Any help would be appreciated!
Sunday I ran my first full Beta game for Curse of the Crimson Throne.
Cleric, Warlock, Monk, Noble.
Warlock from WotC, Noble from Black Company campaign setting. Both ported really easy to PF's skills and HP system, no trouble at all. This was important to us and showed PF did it's job so far with backwards compatability in mind. Eventually the Noble will multiclass into Rogue. So far everyone else intends to go career in their classes, this is partially from PF's upping the core classes with interesting features.
Cleric. First, to truly test the way we intend to game, I opened up the ol' WotC and Paizo 3.5 library for PC creation (with my approval). This caused no problems of compatability whatsoever and created a lot of smiles around the table. Her positive energy blasts were just what the group needed. Last campaign I gave everyone a "Second Wind" quick partial heal ala Star Wars sage edition for heroics. This took the place of that.
Monk. No trouble. Took the old Vow of Poverty from Book of Exalted Deeds (this is a player I can easily trust with this) and he's quite happy with his effectiveness so far.
To be perfectly honest, there really wasn't too much difference in play at all. The PF rules were basically invisible for the most part except when we used skills (Perception vs. Stealth is smoother and requires less thought) and CMB was a big hit.
CMB helped us through two grapple atttempts, a bull rush and a sunder, and they all went smooth as pie. The players all thought the DC's were fair.
As for me as DM, easy stuff. I already take the stats from my PF PDF's and print them out to mark up during play. I just ran through and updated the Grapple's to PF's CMB, and combined listen, spot, search and move silent and hide into Stealth and Perception. I did no other conversion and just winged the rest. Easy.
Two things. Two of the players were not overly fond of the new skill point allotment at 1st level. They both were dissapointed they got so few points at first level, points under then old system they'd put into a rolepalying skill like craft, profession or knowledge. I relented by allowing everyone to have one "roleplaying skill point" to put into one of those skills, and all were happy.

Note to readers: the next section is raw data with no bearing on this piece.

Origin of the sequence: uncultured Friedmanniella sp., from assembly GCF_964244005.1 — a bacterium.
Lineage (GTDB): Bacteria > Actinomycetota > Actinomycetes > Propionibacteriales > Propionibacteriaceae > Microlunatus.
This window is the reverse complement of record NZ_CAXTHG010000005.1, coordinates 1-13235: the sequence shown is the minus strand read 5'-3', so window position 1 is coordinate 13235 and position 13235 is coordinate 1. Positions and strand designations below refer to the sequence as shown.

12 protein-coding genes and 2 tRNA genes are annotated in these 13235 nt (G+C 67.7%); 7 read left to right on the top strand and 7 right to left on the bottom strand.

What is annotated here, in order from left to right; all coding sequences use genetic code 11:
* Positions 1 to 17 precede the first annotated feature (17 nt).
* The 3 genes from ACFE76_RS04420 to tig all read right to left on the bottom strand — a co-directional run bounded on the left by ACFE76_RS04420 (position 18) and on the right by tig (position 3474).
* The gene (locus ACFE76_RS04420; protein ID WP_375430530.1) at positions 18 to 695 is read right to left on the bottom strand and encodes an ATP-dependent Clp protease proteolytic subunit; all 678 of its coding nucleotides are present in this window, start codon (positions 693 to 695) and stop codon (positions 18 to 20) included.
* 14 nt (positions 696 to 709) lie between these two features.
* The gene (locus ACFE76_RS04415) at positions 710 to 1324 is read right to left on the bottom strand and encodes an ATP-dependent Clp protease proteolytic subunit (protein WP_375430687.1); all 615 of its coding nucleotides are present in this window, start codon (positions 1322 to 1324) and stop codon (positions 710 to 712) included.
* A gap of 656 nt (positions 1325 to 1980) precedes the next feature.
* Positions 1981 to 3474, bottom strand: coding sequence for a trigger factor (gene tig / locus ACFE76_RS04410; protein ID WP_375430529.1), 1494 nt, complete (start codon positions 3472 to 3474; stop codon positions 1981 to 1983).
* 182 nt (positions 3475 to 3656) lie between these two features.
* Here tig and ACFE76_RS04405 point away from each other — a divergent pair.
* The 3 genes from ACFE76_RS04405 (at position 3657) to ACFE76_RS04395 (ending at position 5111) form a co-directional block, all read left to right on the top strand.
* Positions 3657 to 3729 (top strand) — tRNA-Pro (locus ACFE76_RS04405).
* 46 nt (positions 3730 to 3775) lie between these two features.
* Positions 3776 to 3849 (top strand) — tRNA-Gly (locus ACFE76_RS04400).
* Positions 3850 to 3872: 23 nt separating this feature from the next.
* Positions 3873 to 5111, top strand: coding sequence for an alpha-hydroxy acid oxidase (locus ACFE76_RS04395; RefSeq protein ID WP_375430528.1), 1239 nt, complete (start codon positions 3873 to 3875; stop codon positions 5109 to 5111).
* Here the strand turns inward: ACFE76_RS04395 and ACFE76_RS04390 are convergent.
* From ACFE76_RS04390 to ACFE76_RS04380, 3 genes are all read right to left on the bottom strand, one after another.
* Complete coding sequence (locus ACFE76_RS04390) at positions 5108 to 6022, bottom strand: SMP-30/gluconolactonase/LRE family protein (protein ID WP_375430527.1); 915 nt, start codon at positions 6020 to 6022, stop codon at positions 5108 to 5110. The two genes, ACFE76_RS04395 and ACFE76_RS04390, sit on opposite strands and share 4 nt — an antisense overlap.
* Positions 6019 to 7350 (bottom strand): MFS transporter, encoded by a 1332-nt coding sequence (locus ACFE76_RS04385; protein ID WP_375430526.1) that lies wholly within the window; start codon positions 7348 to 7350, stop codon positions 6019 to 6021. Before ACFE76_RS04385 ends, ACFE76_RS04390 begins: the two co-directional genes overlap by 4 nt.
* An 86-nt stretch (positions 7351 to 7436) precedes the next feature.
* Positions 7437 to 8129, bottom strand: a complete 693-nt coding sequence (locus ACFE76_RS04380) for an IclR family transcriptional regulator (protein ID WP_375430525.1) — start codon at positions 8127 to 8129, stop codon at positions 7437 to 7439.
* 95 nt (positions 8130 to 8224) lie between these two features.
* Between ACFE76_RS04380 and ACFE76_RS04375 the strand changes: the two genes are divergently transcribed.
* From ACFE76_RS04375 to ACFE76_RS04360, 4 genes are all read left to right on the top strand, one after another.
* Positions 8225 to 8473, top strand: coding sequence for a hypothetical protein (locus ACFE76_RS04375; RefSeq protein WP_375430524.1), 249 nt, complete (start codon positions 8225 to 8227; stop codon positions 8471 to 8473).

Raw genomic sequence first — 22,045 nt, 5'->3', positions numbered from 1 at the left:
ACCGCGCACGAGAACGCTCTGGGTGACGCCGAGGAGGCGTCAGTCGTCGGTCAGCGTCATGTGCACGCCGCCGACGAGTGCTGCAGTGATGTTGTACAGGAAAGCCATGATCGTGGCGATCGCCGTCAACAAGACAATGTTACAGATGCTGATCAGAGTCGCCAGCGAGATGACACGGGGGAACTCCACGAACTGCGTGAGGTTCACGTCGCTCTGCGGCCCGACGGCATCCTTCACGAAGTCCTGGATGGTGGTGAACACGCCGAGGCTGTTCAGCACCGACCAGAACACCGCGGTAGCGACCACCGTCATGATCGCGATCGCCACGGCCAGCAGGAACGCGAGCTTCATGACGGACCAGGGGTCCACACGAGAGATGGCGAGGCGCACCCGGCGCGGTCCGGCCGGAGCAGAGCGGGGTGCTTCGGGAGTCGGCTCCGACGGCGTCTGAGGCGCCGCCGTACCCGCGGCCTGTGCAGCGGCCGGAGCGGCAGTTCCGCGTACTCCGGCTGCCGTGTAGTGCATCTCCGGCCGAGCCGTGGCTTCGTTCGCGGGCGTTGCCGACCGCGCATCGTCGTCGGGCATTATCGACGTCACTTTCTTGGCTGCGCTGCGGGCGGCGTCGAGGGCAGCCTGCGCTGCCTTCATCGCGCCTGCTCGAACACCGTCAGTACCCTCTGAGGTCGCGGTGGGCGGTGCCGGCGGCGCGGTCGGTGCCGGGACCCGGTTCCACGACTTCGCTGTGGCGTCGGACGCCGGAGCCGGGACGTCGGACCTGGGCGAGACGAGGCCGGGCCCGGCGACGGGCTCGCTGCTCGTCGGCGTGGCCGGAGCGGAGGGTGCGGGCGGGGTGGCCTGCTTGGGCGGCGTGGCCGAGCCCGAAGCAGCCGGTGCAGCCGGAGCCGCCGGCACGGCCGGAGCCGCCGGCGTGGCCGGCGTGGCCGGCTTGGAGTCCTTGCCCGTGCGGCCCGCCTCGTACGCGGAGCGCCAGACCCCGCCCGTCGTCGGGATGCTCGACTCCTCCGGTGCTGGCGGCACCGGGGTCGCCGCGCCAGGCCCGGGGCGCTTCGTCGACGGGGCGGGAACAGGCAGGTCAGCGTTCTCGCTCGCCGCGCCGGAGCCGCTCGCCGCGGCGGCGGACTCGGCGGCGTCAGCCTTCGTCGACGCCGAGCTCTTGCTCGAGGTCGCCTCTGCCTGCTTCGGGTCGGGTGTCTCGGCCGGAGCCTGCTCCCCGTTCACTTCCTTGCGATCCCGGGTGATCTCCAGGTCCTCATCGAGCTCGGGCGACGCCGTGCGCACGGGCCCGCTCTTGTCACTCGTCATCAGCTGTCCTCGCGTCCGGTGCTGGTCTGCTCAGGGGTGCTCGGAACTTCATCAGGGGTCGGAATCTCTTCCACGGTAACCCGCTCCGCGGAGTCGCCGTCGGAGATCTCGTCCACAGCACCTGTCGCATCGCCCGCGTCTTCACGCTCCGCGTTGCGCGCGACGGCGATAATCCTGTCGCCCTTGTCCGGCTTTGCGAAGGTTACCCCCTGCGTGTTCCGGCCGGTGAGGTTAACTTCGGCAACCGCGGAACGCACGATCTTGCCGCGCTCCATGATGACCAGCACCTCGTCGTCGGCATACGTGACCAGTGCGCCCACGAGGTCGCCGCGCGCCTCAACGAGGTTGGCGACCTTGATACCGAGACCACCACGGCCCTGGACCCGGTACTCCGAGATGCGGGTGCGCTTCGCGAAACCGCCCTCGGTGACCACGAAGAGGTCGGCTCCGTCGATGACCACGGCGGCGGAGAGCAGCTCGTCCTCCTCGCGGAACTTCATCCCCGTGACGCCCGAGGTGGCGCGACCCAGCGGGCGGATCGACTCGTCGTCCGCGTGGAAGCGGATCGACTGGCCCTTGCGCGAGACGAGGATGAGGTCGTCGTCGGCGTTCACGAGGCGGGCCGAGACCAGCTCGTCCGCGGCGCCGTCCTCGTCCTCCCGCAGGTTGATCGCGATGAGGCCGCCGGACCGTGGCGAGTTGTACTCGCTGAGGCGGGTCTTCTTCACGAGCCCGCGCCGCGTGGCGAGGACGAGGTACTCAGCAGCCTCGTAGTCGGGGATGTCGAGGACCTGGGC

Second, we didn't use ANY of the optional "extra hit points" rules presented, because our whole group is old school, and we enjoy starting off as normal berks and working up to heroism. That worked fine too.
Overall, you don't get a lot from just one game, but so far the group is very positive about it and look forward to trying out more as we go.
I have to say this is no doubt one of the better FR sourcebooks. Despite having a plethora of cool stats for making your own adventures, the fluff and adventure ideas in here really got my imagination going. I created dozens of threads in my FR games, wherever they were set, after reading the ideas in this book.
Just my 2 pinch.
Some Spoilers, please bevare!
Well, my group finished Rise of the Runelords! We began January 7th of this year and played 32 6-hour sessions. The campaign consisted of (in order):
PF1 Burnt Offerings
The players had a complete blast. Golarion has totally hooked them, and most of them now have Companion subscriptions as well as scooping up the Guide to Korvosa, Campaign Setting and Gazetteer.
They ended at 15th level Sunday Night while fighting (and defeating) Karzoug in his lair. Misha the Ranger/Scout Pathfinder, Aidan the farmer hero and Paladin of Erastil, Leland the Binder/Sorcerer and Kitara the Shoanti Spirit Shaman have saved the day!